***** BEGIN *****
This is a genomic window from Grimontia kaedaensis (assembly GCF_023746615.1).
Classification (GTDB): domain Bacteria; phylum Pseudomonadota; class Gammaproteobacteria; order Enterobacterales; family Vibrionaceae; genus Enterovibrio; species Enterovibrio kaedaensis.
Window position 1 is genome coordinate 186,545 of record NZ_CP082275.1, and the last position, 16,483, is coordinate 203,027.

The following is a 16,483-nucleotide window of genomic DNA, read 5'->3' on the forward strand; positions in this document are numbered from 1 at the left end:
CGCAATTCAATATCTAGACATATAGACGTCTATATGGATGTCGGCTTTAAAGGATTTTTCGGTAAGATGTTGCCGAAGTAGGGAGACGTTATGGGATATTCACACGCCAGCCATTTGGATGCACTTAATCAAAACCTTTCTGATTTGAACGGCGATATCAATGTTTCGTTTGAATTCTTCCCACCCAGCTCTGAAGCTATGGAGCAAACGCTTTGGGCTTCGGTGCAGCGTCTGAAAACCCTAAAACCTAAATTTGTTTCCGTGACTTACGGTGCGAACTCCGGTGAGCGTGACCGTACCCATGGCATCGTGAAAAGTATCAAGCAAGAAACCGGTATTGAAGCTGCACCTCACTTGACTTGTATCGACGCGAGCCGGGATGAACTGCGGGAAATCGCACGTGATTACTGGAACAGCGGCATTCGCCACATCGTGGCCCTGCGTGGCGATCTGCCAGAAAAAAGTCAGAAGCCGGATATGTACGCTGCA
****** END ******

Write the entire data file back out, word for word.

This is a genomic window from Grimontia kaedaensis (assembly GCF_023746615.1).
Classification (GTDB): domain Bacteria; phylum Pseudomonadota; class Gammaproteobacteria; order Enterobacterales; family Vibrionaceae; genus Enterovibrio; species Enterovibrio kaedaensis.
Window position 1 is genome coordinate 186,545 of record NZ_CP082275.1, and the last position, 16,483, is coordinate 203,027.

The following is a 16,483-nucleotide window of genomic DNA, read 5'->3' on the forward strand; positions in this document are numbered from 1 at the left end:
CGCAATTCAATATCTAGACATATAGACGTCTATATGGATGTCGGCTTTAAAGGATTTTTCGGTAAGATGTTGCCGAAGTAGGGAGACGTTATGGGATATTCACACGCCAGCCATTTGGATGCACTTAATCAAAACCTTTCTGATTTGAACGGCGATATCAATGTTTCGTTTGAATTCTTCCCACCCAGCTCTGAAGCTATGGAGCAAACGCTTTGGGCTTCGGTGCAGCGTCTGAAAACCCTAAAACCTAAATTTGTTTCCGTGACTTACGGTGCGAACTCCGGTGAGCGTGACCGTACCCATGGCATCGTGAAAAGTATCAAGCAAGAAACCGGTATTGAAGCTGCACCTCACTTGACTTGTATCGACGCGAGCCGGGATGAACTGCGGGAAATCGCACGTGATTACTGGAACAGCGGCATTCGCCACATCGTGGCCCTGCGTGGCGATCTGCCAGAAAAAAGTCAGAAGCCGGATATGTACGCTGCA